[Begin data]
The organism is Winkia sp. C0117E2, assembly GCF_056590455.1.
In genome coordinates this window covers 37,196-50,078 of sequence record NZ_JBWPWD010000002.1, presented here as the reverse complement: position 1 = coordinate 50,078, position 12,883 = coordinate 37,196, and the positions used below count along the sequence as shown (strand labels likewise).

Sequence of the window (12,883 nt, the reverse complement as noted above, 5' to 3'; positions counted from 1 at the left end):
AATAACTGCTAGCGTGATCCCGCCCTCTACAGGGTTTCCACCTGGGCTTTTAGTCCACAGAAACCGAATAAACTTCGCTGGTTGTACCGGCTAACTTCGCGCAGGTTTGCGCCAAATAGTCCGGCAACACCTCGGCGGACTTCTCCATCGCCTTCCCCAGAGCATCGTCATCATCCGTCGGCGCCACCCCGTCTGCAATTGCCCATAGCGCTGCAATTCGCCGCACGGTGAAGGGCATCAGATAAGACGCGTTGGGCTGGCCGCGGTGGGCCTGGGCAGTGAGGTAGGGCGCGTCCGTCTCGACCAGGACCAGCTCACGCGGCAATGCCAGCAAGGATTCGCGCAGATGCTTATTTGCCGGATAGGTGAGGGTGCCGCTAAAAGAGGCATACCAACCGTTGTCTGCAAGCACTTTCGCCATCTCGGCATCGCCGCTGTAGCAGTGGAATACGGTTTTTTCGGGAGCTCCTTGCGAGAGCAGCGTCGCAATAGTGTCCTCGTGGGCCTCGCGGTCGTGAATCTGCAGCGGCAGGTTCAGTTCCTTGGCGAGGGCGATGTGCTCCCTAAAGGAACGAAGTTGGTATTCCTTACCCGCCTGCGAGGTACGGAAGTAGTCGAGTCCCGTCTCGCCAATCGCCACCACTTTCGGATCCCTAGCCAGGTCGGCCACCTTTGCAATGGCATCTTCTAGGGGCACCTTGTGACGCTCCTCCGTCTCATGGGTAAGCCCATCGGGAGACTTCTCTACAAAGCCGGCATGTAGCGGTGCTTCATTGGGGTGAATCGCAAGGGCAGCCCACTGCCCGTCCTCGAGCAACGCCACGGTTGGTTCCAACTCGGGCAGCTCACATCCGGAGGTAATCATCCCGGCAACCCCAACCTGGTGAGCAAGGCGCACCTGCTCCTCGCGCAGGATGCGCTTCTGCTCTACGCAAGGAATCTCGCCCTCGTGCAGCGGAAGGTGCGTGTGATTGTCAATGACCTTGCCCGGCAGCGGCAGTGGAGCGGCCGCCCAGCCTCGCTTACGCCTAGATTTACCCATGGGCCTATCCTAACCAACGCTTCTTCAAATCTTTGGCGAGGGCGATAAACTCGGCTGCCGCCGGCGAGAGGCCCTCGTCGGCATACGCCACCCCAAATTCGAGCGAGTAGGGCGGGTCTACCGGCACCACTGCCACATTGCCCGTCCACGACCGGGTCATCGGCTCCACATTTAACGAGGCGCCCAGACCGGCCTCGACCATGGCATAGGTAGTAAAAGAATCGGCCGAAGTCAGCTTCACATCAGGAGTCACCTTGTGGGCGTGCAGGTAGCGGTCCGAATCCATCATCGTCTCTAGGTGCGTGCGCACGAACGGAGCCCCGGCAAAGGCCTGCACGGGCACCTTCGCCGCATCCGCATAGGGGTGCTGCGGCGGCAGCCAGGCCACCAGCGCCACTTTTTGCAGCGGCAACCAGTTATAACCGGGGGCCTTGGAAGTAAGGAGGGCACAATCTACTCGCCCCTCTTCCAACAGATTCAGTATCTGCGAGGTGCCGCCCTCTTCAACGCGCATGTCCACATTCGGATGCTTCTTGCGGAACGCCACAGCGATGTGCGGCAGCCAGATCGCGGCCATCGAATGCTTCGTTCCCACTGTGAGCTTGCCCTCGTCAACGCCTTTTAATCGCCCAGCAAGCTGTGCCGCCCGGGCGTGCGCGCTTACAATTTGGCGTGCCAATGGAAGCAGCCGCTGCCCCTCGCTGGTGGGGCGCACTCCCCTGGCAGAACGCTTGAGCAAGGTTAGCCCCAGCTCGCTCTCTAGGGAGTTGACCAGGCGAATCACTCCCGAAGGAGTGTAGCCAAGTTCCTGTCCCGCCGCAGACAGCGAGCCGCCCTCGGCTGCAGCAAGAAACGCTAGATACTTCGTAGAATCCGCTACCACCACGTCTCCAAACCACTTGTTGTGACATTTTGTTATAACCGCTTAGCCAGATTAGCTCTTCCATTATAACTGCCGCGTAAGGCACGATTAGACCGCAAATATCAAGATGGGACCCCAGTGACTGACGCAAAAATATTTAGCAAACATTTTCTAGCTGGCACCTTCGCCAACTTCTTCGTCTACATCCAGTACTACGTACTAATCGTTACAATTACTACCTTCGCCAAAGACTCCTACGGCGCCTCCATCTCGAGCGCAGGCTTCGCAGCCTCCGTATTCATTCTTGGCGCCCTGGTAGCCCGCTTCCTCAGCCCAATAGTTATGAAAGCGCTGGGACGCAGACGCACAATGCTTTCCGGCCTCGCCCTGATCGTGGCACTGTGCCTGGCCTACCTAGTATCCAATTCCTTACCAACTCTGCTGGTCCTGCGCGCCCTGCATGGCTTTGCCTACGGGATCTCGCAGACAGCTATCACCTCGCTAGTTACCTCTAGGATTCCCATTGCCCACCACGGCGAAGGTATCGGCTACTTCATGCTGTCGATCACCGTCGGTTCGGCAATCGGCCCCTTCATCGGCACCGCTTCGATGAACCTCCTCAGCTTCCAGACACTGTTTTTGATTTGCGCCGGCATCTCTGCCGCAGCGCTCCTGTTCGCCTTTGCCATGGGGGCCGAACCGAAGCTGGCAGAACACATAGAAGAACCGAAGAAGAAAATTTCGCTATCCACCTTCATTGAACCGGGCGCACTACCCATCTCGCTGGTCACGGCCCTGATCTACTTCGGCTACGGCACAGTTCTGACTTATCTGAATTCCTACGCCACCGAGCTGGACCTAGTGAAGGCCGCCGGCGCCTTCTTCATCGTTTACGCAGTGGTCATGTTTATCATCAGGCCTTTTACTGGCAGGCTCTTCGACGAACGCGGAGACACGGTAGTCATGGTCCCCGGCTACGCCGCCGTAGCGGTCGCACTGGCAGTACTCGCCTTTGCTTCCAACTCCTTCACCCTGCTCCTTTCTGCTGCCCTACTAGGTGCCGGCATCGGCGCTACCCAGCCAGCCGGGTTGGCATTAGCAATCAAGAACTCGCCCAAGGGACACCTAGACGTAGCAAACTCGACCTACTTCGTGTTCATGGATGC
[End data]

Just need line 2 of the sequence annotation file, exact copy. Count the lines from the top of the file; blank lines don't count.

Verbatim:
In genome coordinates this window covers 37,196-50,078 of sequence record NZ_JBWPWD010000002.1, presented here as the reverse complement: position 1 = coordinate 50,078, position 12,883 = coordinate 37,196, and the positions used below count along the sequence as shown (strand labels likewise).